Do students understand how undergraduate research experiences improve their employability?

Lauren Jane Carpenter, Bindi Nguyen, Susan Rowland


Employers report STEM graduates lack appropriate employability skills and work experience; work-integrated learning (WIL) is an important pedagogical tool to address these deficits. Undergraduate research experiences (UREs) are WIL opportunities, but there is little information on whether students view UREs as employability development vehicles.

This study addresses this deficiency by collecting and examining students’ reflections on their UREs and their resultant perceived use for increasing employability.

We interviewed five students who had completed 15 UREs in total, asking questions around students’ understandings of employability as a construct, their URE-related activities, and how they felt UREs had affected their employability. The data were double coded using an inductively-developed Nvivo framework. The framework was validated using a test for inter-rater agreement.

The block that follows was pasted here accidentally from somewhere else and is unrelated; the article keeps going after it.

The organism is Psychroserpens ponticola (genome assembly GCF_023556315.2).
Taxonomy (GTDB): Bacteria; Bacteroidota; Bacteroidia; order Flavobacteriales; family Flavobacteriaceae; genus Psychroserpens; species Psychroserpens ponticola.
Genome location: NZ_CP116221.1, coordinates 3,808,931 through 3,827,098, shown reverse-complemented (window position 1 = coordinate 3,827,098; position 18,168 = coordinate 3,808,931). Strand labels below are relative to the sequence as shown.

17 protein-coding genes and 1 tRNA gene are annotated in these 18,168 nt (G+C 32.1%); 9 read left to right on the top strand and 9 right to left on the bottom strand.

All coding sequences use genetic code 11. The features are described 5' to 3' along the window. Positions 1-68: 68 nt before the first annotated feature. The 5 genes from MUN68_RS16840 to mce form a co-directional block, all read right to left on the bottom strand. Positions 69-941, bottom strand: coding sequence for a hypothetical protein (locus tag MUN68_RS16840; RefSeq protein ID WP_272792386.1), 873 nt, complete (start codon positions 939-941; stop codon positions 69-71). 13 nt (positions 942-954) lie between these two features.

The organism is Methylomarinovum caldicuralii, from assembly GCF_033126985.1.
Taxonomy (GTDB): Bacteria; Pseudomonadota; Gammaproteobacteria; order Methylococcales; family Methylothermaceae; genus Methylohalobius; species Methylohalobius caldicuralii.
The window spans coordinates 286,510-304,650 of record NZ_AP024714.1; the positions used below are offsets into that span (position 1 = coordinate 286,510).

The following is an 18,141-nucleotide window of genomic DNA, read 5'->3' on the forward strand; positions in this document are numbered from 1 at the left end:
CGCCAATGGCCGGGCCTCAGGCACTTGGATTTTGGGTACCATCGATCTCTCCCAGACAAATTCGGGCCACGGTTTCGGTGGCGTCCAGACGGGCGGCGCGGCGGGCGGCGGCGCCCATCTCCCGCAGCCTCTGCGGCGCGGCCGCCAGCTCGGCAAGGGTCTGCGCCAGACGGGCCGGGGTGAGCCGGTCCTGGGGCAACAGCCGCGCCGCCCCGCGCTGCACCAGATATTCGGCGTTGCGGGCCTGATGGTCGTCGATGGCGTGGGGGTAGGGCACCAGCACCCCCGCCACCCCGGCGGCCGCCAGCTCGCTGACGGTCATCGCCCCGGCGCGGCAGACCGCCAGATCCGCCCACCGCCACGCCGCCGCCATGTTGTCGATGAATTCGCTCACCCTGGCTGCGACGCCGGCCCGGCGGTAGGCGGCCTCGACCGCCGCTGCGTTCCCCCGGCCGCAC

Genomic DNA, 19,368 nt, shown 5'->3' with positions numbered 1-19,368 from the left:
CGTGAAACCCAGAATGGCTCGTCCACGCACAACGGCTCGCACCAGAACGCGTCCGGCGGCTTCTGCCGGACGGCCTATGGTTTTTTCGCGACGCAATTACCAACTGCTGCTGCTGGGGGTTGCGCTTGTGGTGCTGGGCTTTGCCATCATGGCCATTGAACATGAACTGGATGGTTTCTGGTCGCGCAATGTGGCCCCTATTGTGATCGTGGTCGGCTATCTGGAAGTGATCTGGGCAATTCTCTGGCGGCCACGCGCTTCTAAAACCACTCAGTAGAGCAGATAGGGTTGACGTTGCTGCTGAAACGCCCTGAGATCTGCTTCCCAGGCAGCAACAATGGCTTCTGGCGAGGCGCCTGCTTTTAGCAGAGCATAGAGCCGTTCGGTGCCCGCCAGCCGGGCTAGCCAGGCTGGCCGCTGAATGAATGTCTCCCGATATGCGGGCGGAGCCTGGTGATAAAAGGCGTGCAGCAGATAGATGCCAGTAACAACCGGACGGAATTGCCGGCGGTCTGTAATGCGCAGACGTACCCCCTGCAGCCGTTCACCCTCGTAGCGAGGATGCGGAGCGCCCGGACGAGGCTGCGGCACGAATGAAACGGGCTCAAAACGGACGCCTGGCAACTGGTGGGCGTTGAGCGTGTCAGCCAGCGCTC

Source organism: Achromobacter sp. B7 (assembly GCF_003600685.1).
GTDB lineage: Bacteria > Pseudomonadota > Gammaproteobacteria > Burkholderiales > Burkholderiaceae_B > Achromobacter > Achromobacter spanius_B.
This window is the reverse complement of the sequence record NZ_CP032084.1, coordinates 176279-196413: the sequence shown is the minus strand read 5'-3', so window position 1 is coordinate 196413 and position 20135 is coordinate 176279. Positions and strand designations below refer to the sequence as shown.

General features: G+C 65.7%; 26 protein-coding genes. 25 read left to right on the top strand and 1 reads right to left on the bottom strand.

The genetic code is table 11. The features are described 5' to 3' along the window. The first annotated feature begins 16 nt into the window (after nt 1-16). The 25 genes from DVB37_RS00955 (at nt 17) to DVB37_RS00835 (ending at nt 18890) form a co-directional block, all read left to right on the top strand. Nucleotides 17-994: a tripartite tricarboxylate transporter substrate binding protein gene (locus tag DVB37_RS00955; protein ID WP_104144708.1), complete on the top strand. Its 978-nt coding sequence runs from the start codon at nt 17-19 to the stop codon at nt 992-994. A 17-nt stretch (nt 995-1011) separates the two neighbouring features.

When defining employability, students’ responses were varied and underdeveloped. All participants articulated multiple themes and examples of learnings from their UREs, but they struggled to translate these learnings into employability awareness. They recognised that engaging in UREs had improved their employability but could not elaborate on how this occurred.

We conclude that students could benefit from URE curriculum components that foregrounded employability. The student participants’ insights have informed future research into supervisors’ perceptions of UREs as employability-development vehicles.


employability, undergraduate research experiences

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